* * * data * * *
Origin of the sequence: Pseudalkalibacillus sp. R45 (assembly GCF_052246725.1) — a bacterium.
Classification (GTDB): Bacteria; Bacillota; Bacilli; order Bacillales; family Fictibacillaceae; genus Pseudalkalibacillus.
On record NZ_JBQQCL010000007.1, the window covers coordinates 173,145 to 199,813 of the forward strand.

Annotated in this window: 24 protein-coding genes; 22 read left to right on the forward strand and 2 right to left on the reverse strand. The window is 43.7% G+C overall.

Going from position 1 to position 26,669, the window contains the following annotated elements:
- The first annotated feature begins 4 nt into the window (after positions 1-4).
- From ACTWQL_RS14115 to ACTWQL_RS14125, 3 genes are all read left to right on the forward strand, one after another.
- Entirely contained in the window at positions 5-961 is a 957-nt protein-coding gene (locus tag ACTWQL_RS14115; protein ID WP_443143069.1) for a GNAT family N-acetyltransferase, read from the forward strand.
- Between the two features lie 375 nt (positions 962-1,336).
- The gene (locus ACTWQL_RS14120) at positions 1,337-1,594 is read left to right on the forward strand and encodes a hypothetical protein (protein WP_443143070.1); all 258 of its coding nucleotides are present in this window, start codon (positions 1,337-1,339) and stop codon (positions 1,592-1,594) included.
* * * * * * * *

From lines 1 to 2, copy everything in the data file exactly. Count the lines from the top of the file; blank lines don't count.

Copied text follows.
Origin of the sequence: Pseudalkalibacillus sp. R45 (assembly GCF_052246725.1) — a bacterium.
Classification (GTDB): Bacteria; Bacillota; Bacilli; order Bacillales; family Fictibacillaceae; genus Pseudalkalibacillus.